I have no special talent. I am only passionately curious” -Albert Einstein.
One of the biggest challenges employees have when it comes to asking for help is that they are afraid that the vulnerability of admitting they don’t know something will make them look stupid, incompetent, or lazy.
This programming starts very early in school, when students get pressure from teachers and peers to always find the right answer. Even adults are often filled with anxiety at the thought of exposing themselves as needing help.
However, when employees are willing to be vulnerable and ask for help, team cohesion and performance improves. Team members who ask for help boost their creativity and collaboration, and they tend to have a better understanding of the team’s purpose and tasks. Research shows that employee productivity is higher and turnover is lower in companies where employees are supported in asking for and giving help.
There are ways to overcome the anxiety of asking for help and turn it into a more productive emotion: curiosity.
Anxiety isn’t fear. Fear is right in front of us and presents objective danger. Anxiety is that feeling we get when we feel ourselves losing control of a situation.
Maybe we realize our go-to market strategy just isn’t working and we need help, but don’t want to ask for it. It’s when we start thinking, “what is the right answer?” and “how do I make this work now?”. The amygdala floods our system with norepinephrine and cortisol, making us feel nervous and stressed, and automatically enters us into flight or fight mode. That’s when our brain transforms into an anxious state.
The natural reaction when we are in “anxious brain mode”is to become defensive, judgemental, quick to blame others, and inflexible. It also forces us to be hyper-rational, losing all sense of creativity. It discourages us from asking for help and makes us want to show an independent and self-reliant facade.
Obviously this is counterproductive to success, particularly when we’re trying to think of a solution to what is causing our anxiety. So, how can we flip the switch? How can we make ourselves open to help while dampening the anxiety of asking for it?
By approaching the situation differently, we can go from “anxious brain mode” to “curious brain mode”.
The curious brain looks at situations from a different angle. Curiosity fuels creativity, questioning, and innovation. It’s when we’re able to be exploratory, open, and flexible. When we are in ‘curious brain mode’ their brain releases high amounts of dopamine that fuels motivation and positivity. Moreover, it shifts the mindset to a journey of discovery versus finding the right answer right now.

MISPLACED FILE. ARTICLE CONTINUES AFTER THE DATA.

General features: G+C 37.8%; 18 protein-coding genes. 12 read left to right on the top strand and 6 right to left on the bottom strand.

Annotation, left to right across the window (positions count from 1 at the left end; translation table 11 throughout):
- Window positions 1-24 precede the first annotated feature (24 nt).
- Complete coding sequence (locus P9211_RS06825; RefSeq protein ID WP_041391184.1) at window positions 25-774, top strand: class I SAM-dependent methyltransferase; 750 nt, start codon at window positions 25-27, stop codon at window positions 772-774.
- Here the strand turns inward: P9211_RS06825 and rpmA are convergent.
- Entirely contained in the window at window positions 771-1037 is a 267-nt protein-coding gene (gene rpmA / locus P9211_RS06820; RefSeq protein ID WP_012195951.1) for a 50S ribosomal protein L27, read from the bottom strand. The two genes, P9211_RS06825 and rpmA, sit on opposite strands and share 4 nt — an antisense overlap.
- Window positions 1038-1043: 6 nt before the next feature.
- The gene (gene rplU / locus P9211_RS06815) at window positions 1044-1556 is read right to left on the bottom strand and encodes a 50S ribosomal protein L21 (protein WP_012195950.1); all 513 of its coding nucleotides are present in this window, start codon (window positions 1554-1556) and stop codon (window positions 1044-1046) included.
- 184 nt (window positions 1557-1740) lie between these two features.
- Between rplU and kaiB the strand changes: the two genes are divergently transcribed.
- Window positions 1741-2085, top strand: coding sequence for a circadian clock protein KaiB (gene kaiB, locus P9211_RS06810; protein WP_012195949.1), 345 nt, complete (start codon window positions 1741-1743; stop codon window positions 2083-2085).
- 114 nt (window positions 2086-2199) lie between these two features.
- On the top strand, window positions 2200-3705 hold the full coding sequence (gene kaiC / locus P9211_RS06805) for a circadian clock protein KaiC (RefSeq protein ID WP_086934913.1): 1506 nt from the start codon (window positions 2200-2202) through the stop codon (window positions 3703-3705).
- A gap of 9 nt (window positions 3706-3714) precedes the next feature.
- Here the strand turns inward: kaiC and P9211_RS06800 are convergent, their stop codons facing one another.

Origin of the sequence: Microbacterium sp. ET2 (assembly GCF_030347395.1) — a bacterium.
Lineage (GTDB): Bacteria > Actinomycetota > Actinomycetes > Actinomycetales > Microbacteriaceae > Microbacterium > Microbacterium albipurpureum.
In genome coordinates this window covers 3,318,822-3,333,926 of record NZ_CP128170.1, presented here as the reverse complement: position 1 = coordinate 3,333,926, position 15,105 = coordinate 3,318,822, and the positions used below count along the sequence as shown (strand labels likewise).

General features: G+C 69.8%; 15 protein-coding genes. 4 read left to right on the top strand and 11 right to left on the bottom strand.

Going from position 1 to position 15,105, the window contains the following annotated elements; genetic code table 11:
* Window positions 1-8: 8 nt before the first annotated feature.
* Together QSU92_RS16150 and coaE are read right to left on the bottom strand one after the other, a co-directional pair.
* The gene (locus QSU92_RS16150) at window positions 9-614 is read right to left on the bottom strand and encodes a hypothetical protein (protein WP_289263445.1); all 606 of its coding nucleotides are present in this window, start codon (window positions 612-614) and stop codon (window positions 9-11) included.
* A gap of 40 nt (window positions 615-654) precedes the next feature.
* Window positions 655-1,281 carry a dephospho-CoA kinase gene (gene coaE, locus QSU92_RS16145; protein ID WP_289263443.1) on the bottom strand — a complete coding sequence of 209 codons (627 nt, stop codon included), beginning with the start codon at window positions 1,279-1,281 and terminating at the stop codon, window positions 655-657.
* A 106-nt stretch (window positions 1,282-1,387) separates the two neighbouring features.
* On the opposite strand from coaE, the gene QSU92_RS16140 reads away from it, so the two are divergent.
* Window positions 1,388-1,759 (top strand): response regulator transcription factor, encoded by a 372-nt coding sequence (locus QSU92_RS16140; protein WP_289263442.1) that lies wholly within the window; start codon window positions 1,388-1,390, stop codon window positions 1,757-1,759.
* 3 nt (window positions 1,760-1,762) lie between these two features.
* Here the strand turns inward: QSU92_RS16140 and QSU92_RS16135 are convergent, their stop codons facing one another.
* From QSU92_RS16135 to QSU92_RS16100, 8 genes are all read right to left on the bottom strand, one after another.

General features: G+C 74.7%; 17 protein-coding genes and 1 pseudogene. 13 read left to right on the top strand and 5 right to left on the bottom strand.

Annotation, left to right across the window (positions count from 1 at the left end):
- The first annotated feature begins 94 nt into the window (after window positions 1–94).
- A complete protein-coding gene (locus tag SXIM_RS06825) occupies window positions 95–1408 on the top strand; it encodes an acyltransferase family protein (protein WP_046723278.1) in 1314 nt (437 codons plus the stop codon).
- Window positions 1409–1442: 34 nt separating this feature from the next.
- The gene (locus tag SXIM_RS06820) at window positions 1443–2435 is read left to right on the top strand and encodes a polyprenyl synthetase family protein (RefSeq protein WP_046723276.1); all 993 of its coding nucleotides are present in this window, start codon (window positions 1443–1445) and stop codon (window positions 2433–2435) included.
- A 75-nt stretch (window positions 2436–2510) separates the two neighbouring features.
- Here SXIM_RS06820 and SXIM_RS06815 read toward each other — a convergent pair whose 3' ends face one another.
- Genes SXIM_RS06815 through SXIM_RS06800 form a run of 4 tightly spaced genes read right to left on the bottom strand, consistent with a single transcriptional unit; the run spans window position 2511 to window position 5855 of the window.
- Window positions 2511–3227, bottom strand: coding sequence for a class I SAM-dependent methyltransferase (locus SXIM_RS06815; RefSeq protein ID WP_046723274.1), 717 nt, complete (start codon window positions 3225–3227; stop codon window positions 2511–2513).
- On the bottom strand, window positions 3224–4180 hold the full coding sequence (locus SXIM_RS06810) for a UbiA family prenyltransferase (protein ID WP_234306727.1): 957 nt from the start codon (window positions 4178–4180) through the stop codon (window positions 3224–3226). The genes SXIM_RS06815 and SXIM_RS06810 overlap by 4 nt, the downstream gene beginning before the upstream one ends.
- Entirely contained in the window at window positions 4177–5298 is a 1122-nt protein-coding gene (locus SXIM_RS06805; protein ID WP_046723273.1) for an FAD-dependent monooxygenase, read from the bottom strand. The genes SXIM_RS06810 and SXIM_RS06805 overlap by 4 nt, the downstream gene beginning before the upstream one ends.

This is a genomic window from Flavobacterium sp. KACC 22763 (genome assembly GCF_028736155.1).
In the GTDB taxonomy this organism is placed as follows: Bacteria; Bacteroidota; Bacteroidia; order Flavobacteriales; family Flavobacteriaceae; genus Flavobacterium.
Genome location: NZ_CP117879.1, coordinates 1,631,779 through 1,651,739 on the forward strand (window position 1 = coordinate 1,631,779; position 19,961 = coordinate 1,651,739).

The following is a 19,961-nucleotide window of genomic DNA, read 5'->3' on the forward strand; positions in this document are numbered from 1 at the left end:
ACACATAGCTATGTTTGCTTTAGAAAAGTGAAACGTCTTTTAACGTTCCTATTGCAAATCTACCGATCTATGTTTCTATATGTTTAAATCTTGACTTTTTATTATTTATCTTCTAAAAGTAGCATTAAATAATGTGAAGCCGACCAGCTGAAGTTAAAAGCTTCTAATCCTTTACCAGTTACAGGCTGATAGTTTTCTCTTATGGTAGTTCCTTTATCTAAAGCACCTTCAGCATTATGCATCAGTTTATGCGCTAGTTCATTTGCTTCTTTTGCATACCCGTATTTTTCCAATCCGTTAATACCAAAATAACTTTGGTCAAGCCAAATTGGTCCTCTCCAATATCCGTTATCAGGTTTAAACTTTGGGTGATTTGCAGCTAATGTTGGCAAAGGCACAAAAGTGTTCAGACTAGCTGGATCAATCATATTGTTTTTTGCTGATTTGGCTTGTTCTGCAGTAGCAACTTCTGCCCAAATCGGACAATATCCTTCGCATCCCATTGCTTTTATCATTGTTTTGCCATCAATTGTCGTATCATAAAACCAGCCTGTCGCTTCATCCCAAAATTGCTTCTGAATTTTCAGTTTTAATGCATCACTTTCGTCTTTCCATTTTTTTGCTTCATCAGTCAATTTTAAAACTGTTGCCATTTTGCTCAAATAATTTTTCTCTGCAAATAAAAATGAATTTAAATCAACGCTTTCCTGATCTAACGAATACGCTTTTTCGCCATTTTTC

When you feel yourself resorting to anxious brain mode, take the following steps to get yourself into learner mode, or curious brain. Have a timer ready and don’t end any of these exercises early. Use the full 8 minutes:
- 1 minute – opening breath exercises – Lower your gaze or close your eyes and inhale on a count of 4, hold for 2, and exhale on a count of 4. Feel yourself calm down.
- 4 minutes – question storming – Write down every question that you can think of relating to your situation. There are no dumb questions. You must use the full time to think and write. Don’t do anything else but ask questions and write them down.
- 2 minutes – future state – Write down what you’re trying to achieve. What is your mission, your vision and indicators for success? Take the full 2 minutes to write everything down.
- 1 minute – closing breath exercise – Lower your gaze or close your eyes and inhale on a count of 4, hold for 2, and exhale on a count of 4.
Feel yourself reset and ready to unleash your curious brain!
Guest blogger Nikki Goldman helps leaders to unlock their potential and forward their thinking. She acts as a thought partner to dozens of CEO’s and executives helping them to grow, shift, and evolve. Her company, I/O Coaching specializes in executive coaching and leadership workshops. Before founding I/O Coaching, Nikki was a part of the Founding Team of WayUp, and during her time there, led the People and Marketing teams. With an undergrad degree from the University of Pennsylvania and an Executive Coaching Certification from Columbia University, Nikki combines academic research and real-life experience to create impactful programs. Nikki is a lifelong learner and is constantly seeking more ways to enhance her coaching practice.